- All Best Essays, Term Papers and Book Report

Season of Migration to the North

Essay by   •  December 2, 2011  •  Essay  •  1,061 Words (5 Pages)  •  2,254 Views

Essay Preview: Season of Migration to the North

Report this essay
Page 1 of 5


Season of Migration to the North

His novel Season of Migration to the North shot Tayeb Saleh quickly to popularity. It first published in Beirut in 1966. In 2001, the book was declared "the most important Arabic novel of the 20th century" by the Arab Literary Academy. His works have been translated from Arabic into more than 30 languages. The BBC has listed it as one of the most influential books on Africa in the twentieth century. . The novel is also listed as required reading and taught as part of courses at many universities

Ironically, the novel, Seasons of Migration to the North, was banned in Saleh's native Sudan for a few years despite the fact that it won him prominence and fame worldwide.

Plot Summary

The unknown narrator has come back to his native village in Sudan after spending seven years in England to continue his education.

Coming back, a new villager drew his attention named Mustafa Said who doesn't show the adulation for his achievements that most others do, and has aloof nature. The villager reveals his past one drunken evening by wistfully reciting poetry in fluent English, leaving the narrator resolute to discover the stranger's identity. As it turns out Mustafa was also a student educated in the west but at the same time harbors a violently hateful and complex relationship with his western identity. The story of Mustafa's troubled past in Europe and in particular his love affair with a British woman, forms the center of the novel. What the narrator then discovers about the stranger, Mustafa Said, awakens in him great curiosity, despair and anger. The stories of Mustafa's past life in England, and the repercussions on the village around him, take a toll on the narrator, who is driven to the very edge of sanity. It is only finally, floating in the river Nile, precariously between life and death, that the narrator makes the conscious choice to rid himself of Mustafa's lingering presence, and to stand as an influential individual in his own right.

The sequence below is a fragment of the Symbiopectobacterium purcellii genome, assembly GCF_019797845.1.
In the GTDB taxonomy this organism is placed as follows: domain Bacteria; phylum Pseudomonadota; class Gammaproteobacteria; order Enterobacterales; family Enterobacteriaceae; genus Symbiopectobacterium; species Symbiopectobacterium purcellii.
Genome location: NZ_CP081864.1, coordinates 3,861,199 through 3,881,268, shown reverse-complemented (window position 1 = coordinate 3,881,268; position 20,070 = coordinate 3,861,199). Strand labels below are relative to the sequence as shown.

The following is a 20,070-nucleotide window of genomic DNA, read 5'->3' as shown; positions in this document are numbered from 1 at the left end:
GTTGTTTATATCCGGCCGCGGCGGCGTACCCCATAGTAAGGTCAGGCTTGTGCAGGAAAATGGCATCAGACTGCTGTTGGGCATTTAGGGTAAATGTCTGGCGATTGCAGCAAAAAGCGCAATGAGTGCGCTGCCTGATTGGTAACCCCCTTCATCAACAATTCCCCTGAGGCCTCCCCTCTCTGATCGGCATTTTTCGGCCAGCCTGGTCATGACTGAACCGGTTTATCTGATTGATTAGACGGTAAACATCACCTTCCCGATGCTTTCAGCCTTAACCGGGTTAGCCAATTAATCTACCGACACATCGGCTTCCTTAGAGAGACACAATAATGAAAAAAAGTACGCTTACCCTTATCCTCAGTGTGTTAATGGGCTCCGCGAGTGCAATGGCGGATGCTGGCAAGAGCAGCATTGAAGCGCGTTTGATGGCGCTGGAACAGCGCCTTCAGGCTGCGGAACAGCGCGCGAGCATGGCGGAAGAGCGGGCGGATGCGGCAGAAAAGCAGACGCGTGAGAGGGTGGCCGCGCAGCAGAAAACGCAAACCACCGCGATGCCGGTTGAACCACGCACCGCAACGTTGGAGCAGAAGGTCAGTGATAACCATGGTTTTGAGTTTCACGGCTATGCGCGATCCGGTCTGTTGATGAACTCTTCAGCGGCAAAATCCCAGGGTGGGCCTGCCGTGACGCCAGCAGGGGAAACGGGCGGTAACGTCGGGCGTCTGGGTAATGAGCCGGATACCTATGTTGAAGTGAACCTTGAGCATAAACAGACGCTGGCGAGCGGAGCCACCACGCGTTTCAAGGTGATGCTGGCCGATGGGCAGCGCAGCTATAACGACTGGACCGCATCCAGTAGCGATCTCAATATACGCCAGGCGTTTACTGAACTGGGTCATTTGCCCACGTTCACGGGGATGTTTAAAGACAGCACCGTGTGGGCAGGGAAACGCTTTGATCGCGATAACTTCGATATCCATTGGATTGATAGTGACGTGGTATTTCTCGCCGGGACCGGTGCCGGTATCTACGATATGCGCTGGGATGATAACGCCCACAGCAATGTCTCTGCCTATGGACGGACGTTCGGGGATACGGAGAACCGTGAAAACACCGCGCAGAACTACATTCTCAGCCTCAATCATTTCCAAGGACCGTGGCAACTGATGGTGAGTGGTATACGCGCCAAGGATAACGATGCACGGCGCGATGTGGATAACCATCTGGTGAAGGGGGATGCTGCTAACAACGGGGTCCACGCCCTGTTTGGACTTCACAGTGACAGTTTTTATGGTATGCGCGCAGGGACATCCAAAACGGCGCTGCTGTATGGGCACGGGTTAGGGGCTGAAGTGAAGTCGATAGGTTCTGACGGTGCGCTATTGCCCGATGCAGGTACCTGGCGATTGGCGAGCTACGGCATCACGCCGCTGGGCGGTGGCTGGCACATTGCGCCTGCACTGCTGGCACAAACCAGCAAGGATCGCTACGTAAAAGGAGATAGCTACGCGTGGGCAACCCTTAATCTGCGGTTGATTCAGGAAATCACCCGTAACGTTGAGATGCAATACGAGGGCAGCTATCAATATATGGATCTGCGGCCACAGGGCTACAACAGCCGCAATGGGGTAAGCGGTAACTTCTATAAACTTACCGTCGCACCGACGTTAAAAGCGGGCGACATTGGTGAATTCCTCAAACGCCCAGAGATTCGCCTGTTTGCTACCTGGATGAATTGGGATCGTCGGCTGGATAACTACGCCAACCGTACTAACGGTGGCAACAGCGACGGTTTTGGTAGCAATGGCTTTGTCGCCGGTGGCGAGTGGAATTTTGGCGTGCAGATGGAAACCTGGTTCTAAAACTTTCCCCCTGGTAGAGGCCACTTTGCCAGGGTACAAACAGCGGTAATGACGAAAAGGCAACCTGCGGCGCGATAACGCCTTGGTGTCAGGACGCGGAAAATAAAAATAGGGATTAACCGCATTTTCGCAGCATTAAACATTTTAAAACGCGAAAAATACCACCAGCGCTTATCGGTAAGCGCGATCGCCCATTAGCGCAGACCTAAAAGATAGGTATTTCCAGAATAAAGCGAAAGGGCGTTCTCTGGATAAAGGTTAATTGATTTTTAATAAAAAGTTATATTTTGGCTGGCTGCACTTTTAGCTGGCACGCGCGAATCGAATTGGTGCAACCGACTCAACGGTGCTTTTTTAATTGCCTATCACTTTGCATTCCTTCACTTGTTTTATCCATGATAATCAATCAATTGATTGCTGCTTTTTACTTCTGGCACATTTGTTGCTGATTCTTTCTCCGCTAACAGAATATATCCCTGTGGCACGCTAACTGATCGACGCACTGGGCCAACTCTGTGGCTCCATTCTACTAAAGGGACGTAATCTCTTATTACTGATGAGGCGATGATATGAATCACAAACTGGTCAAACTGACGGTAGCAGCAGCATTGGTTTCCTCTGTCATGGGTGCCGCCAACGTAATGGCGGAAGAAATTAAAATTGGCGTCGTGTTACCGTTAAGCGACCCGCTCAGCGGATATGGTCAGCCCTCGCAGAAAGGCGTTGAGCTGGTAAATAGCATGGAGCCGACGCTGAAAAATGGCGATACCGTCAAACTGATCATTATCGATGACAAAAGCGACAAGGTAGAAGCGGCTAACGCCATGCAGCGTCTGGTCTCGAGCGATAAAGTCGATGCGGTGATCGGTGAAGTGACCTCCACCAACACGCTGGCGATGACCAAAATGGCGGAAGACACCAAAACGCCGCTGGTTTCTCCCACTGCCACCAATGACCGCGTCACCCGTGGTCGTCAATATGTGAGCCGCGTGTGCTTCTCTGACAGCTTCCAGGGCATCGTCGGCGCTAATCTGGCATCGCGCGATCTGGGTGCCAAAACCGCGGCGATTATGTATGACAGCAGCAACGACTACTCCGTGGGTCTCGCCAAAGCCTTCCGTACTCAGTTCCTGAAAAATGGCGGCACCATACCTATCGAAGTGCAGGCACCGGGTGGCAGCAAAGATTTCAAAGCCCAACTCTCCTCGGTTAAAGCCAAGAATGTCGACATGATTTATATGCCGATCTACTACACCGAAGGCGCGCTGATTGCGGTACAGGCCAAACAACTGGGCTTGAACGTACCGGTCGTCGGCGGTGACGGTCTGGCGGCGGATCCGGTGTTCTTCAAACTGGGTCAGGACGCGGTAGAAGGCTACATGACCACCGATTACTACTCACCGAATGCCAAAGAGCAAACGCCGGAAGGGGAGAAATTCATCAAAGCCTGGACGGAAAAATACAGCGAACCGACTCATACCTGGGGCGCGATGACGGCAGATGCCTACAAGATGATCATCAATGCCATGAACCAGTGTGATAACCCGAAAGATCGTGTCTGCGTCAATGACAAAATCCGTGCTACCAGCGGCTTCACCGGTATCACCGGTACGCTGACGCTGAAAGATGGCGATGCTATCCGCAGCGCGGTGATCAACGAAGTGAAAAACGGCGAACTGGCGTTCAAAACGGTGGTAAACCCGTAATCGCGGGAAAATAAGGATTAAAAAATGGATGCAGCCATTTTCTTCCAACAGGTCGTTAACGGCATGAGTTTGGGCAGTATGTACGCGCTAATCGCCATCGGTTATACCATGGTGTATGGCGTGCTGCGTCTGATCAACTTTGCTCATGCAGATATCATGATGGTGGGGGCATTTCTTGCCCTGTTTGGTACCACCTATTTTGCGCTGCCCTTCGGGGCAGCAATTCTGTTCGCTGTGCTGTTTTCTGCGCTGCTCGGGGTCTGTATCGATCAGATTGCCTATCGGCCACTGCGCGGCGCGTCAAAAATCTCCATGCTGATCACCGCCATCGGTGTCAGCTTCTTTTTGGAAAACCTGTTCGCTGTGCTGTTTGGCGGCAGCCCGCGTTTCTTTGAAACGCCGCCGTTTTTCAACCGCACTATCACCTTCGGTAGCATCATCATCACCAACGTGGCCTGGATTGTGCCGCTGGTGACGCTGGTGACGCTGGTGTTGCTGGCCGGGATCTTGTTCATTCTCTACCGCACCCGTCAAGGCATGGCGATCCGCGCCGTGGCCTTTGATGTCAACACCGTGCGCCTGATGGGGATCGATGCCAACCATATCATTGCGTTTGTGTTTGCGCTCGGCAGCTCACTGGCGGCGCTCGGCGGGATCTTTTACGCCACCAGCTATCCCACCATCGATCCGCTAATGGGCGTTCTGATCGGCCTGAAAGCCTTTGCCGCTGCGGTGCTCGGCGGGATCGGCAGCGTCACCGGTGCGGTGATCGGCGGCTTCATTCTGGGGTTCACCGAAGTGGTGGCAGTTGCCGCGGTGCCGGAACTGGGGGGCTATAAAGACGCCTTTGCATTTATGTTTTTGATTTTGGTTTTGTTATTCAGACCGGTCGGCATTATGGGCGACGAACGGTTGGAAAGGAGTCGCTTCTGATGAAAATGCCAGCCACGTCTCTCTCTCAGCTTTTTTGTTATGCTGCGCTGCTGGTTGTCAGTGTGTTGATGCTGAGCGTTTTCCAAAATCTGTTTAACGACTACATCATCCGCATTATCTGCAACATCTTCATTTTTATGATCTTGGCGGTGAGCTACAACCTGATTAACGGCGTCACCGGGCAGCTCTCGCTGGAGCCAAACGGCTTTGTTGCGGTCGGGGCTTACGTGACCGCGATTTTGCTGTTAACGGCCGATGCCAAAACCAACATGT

The novel has also been related in many senses to Heart of Darkness by author Joseph Conrad.Both novels explore cultural hybridity, cross-colonial experiences, and orientalism.

The relationship between West & East in the novel

One of the major themes of the book is the clash between Occidental and Oriental cultures ( EAST & WEST). This is also referred to as North and South throughout the book. Both Mustafa and the narrator came from small Sudanese villages and were educated in England. Mustafa accepted and tried to become a part of the Western culture by running around with women. Many of the women around him committed suicide because of the lies he told them and because of the empty promises he made. He married one, Jean Morris, and admitted to killing her. He ends up returning to the Sudan and settling in a small village and marrying a local woman and living according to the village customs and traditions. The narrator did not accept Western life and was waiting for the minute



Download as:   txt (6 Kb)   pdf (87.9 Kb)   docx (11.1 Kb)  
Continue for 4 more pages »
Only available on